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Jessica Chastain is X-Men’s newcomer

Jessica Chastain on her role as a mysterious alien in X-Men: Dark Phoenix

The X-Men face one of their gravest and most personal challenges to date in X-Men: Dark Phoenix.

It is the 1990s, and even as the team attempt to embrace their newfound acceptance within society, their close bond is about to be shattered when Jean Grey (Sophie Turner) merges with a strange, extraterrestrial force, one that boosts her already strong abilities to previously unknown levels.

Years of repression are torn asunder as Jean begins to find herself and master her new powers and a mysterious alien with an agenda (Jessica Chastain) exerts an influence.

Directed by Simon Kinberg, Dark Phoenix, which opens here today, sees James McAvoy, Michael Fassbender, Jennifer Lawrence, and Nicholas Hoult reprising their roles as Professor Charles Xavier, Erik Lehnsherr, Raven and Hank McCoy respectively.

Chastain, 42, is one of the most talented actors working in film. Appearing in films such as Zero Dark Thirty, The Martian, The Help, Interstellar, and The Zookeeper's Wife, she has won plaudits and awards for her performances, bringing nuance and power to every role she works on.

For Dark Phoenix, she is playing the mysterious, dangerous extraterrestrial who has designs on Jean Grey's power. Chastain talks of what lured her to the superhero world, reuniting with film-maker Kinberg, and how she saw her character.

This is your first full-on superhero film. What made you decide to sign up?

It was a connection with Simon (Kinberg) because we'd worked together on The Martian. I was interested in the story and I think this may be only the second superhero movie where the antagonist and protagonist are both females, which is so interesting. There are some great scenes between Sophie's Phoenix and my character.

Did they have you do any comics research?

Strictly script, because my character is a culmination of multiple characters in the X-Men universe and I couldn't just research her through the comics.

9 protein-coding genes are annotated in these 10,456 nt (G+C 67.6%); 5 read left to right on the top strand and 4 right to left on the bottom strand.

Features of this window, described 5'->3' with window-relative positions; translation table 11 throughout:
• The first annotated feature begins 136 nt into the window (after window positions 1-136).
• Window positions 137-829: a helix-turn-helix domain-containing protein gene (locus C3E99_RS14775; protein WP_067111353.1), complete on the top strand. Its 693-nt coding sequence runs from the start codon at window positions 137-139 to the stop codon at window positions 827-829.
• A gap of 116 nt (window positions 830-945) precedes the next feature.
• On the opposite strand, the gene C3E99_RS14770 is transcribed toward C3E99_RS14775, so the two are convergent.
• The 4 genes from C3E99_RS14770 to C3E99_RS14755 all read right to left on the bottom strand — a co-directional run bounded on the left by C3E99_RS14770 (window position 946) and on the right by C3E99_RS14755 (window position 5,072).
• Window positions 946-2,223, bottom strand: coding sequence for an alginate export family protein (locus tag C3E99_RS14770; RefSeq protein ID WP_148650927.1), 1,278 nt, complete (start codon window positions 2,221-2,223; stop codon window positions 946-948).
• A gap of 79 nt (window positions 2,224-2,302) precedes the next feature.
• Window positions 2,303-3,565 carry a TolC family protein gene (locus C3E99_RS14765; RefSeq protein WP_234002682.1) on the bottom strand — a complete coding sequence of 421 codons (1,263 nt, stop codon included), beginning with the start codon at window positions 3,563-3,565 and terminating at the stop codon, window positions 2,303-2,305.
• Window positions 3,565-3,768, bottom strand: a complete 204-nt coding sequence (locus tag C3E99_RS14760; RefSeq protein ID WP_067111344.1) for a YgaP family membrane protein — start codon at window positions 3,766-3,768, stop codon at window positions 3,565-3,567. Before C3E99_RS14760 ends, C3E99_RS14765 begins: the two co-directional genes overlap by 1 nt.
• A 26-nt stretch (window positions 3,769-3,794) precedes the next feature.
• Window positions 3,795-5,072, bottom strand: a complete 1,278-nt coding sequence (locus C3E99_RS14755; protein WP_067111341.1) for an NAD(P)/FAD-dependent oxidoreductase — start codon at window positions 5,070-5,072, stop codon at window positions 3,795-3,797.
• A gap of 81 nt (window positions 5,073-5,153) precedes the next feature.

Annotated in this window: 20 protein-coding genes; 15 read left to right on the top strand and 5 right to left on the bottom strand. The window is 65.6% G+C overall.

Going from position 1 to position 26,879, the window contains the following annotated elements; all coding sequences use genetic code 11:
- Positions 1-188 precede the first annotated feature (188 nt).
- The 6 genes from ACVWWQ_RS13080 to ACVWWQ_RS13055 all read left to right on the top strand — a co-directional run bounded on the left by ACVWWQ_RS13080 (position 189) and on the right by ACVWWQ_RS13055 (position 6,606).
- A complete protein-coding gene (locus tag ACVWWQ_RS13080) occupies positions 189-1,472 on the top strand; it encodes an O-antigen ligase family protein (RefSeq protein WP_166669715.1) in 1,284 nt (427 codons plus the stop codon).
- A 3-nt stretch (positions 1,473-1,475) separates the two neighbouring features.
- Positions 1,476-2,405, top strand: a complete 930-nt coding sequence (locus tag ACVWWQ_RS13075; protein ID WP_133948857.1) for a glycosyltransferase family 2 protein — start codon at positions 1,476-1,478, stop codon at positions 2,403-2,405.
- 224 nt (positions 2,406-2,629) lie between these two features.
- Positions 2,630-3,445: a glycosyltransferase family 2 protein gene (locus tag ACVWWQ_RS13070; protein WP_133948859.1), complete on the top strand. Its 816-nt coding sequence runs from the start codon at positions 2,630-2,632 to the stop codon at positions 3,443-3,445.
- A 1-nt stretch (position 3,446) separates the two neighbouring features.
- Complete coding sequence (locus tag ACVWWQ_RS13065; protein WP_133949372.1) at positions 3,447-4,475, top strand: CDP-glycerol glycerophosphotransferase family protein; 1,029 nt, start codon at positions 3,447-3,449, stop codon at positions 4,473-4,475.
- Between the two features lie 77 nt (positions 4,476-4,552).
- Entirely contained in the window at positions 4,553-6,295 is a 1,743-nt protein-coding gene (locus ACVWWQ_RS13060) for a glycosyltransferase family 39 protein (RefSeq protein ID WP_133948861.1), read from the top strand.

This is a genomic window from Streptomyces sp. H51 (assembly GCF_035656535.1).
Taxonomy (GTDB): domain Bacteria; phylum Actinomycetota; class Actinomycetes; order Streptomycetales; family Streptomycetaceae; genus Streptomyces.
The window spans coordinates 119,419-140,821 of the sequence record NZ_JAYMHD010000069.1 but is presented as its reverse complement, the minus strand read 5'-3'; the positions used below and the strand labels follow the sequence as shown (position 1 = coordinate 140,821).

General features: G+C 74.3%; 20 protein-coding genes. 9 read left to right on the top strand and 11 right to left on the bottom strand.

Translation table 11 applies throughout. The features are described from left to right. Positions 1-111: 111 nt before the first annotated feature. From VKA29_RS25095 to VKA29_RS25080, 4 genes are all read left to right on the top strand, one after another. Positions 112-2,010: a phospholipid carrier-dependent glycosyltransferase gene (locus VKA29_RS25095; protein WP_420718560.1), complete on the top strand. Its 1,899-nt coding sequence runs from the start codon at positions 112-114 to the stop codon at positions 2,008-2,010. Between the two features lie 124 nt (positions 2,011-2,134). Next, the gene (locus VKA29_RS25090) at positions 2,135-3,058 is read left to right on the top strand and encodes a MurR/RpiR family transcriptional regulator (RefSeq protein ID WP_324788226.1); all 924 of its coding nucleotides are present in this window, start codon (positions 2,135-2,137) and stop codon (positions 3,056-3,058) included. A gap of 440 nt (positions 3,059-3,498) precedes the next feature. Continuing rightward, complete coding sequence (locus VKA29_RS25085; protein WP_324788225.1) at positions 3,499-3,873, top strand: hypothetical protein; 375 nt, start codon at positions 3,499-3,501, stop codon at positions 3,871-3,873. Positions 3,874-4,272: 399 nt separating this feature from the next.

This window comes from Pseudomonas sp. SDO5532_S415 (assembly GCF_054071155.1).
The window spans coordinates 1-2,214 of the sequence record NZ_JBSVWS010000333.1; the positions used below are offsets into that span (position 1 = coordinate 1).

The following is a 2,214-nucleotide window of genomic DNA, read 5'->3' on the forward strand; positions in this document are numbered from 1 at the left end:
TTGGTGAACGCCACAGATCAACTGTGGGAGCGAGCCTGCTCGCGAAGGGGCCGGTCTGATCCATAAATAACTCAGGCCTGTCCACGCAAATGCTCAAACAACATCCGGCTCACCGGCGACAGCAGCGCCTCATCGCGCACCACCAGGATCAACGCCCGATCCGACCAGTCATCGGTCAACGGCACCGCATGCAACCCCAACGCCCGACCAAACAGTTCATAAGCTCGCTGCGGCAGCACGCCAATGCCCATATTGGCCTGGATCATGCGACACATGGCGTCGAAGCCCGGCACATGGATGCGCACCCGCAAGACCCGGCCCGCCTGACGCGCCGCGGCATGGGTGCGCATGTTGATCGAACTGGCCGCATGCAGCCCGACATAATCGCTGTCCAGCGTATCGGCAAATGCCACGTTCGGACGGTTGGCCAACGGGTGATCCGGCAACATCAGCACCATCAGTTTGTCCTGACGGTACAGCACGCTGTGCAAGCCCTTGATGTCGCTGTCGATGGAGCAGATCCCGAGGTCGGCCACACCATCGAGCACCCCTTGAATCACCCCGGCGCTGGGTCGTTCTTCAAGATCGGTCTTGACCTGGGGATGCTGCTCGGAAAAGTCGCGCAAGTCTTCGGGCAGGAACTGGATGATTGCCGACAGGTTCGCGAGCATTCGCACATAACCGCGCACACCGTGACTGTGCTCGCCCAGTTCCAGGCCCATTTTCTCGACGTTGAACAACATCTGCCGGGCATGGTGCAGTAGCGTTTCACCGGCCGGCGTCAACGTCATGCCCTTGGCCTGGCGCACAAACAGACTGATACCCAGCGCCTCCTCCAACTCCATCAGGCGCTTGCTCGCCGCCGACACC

Would you say she's a complicated character to play?

She's mysterious, but for me, she didn't seem that complicated in that she's very straightforward.

She says something about good and evil just being labels. If you think about Jean Grey, who for the majority of her life has been trying to be a good girl, to behave a certain way, and do what she's been told, and now she feels so much shame about this darkness.

Honestly, we all have darkness. You can't have light without the darkness. So, it really, to me, is a film where she doesn't have to hide her imperfections or the things about her that might be messy, and that's what I played with this character.

The look we have seen of her so far, was that a lot to pull together?

It's no make-up. That's the colour of my eyebrows and eyelashes!

Tilda Swinton and I have very similar colouring, so I was inspired by her.

A lot of the time women, especially in film, will tint their eyelashes if they are blonde to make them appear darker. You're still not wearing make-up, but your eyes are darker. I told Simon that if I don't tint my eyelashes, my colouring is going to be like Tilda Swinton's and perhaps with a light wig, there could be something really open about that.

I wanted to create a character that you felt like you could fall into their eyes, and by not wearing make-up, it really kind of allows that.

You're the newcomer to the cast. Was it a warm welcome?

They're so nice! Sadly, I didn't have a lot of scenes with all of them. Most of mine were with Sophie, whom I adore, and then James and I have done three films together, so we're good friends. But yeah, they couldn't have been more welcoming and more generous and more kind.

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